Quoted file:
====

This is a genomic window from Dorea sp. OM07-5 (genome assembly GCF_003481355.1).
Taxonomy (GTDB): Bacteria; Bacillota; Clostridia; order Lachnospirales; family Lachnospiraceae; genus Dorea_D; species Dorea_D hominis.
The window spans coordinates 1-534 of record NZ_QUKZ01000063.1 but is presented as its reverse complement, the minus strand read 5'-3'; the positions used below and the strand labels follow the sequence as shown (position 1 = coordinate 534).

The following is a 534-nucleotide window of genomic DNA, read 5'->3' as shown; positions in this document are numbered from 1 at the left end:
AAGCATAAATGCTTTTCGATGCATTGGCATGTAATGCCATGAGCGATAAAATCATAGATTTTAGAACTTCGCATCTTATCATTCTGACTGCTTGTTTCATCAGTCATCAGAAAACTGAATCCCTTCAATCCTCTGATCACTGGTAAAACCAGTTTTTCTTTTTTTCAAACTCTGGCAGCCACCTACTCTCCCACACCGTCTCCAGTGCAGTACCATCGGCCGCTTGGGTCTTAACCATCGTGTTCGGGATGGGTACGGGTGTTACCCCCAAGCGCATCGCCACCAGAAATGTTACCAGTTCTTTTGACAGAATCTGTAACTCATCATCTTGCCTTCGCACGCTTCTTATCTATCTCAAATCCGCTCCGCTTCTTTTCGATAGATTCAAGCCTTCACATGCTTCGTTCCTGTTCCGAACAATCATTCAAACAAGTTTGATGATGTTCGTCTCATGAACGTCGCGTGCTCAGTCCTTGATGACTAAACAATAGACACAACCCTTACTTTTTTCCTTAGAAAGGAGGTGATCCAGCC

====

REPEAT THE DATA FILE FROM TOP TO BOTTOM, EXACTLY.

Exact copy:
This is a genomic window from Dorea sp. OM07-5 (genome assembly GCF_003481355.1).
Taxonomy (GTDB): Bacteria; Bacillota; Clostridia; order Lachnospirales; family Lachnospiraceae; genus Dorea_D; species Dorea_D hominis.
The window spans coordinates 1-534 of record NZ_QUKZ01000063.1 but is presented as its reverse complement, the minus strand read 5'-3'; the positions used below and the strand labels follow the sequence as shown (position 1 = coordinate 534).

The following is a 534-nucleotide window of genomic DNA, read 5'->3' as shown; positions in this document are numbered from 1 at the left end:
AAGCATAAATGCTTTTCGATGCATTGGCATGTAATGCCATGAGCGATAAAATCATAGATTTTAGAACTTCGCATCTTATCATTCTGACTGCTTGTTTCATCAGTCATCAGAAAACTGAATCCCTTCAATCCTCTGATCACTGGTAAAACCAGTTTTTCTTTTTTTCAAACTCTGGCAGCCACCTACTCTCCCACACCGTCTCCAGTGCAGTACCATCGGCCGCTTGGGTCTTAACCATCGTGTTCGGGATGGGTACGGGTGTTACCCCCAAGCGCATCGCCACCAGAAATGTTACCAGTTCTTTTGACAGAATCTGTAACTCATCATCTTGCCTTCGCACGCTTCTTATCTATCTCAAATCCGCTCCGCTTCTTTTCGATAGATTCAAGCCTTCACATGCTTCGTTCCTGTTCCGAACAATCATTCAAACAAGTTTGATGATGTTCGTCTCATGAACGTCGCGTGCTCAGTCCTTGATGACTAAACAATAGACACAACCCTTACTTTTTTCCTTAGAAAGGAGGTGATCCAGCC